The stables, seen from the main road. The approach to the house was designed by Wharton's niece, Beatrix Jones Farrand, who went on to become one of the most prominent landscape architects in America.
Farrand designed the entrance sequence in three parts. The first part is an 800-foot long straight allee of sugar maples. It passed an extensive kitchen garden she designed adjacent to the gatehouse (seen through the fog in this picture) which no longer exists. It also passed a greenhouse and the stables. Beyond those outbuildings it leads through the woods.
Next the road curves through beautifully designed woodlands, passing twice over a picturesque stream and small mounded hills.
Wharton planted ferns and periwinkle extensively alongside the second part of the entry approach road.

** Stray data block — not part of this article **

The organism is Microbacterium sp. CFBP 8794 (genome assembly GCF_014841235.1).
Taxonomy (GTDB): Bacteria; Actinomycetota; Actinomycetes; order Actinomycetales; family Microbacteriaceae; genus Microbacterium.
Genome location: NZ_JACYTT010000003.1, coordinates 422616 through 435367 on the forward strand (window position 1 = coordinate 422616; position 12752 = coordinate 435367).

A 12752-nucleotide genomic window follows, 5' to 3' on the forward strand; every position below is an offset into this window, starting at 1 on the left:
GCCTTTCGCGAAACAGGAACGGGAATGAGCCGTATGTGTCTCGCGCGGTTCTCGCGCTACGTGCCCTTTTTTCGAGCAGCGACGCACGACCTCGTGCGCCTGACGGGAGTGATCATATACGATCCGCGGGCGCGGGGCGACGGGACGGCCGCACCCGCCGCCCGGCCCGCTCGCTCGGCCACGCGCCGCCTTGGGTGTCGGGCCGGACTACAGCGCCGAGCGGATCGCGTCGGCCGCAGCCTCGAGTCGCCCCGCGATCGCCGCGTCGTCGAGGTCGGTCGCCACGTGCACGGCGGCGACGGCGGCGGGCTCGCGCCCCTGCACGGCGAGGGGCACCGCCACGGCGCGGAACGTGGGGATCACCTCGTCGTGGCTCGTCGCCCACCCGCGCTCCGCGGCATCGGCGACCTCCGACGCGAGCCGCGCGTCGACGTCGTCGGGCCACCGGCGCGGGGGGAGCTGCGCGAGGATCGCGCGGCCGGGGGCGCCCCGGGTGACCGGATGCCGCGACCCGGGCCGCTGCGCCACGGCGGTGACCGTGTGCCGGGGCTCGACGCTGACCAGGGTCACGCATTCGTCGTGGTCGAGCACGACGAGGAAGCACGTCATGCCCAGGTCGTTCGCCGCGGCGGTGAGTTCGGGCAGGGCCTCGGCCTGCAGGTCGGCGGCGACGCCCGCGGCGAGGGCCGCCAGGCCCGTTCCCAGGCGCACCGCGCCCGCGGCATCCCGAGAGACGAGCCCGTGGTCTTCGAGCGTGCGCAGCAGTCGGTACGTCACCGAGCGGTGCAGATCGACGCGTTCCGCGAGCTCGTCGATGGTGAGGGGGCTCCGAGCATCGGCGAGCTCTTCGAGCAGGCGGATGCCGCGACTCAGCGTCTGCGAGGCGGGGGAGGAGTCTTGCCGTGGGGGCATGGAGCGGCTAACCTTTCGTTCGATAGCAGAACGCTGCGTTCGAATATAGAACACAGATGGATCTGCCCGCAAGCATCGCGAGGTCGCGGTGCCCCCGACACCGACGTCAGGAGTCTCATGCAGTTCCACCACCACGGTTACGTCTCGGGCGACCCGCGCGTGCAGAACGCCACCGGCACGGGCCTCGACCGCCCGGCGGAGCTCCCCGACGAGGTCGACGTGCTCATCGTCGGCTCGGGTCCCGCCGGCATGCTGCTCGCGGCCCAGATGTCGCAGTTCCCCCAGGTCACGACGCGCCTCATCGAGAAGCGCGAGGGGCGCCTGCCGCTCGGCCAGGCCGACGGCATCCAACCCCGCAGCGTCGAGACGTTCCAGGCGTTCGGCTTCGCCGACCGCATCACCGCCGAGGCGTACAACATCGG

Winding around part three of the design, a last curve leads visitors to a walled forecourt and the entry to the house.
From inside the forecourt, an opening also leads to an alternative house entry, a curved path. I was drawn as if by a magnet to this option when I visited (rather than entering the house right there), even though it was raining.
This path leads over the hillside and around the left side of the house ...
... to the veranda.
Grassed terraces lead down from the center of the veranda to a long cross-axis, which is lined with linden trees and leads to formal gardens at either end.
The edge of each terrace is punctuated by hemlock hedges and clipped arbor vitae.
A view looking back up the axis to the house. Wharton knew that Italian gardens were "a prolongation of the house." This designed landscape navigates a formal transitional space between the house and the wilderness beyond.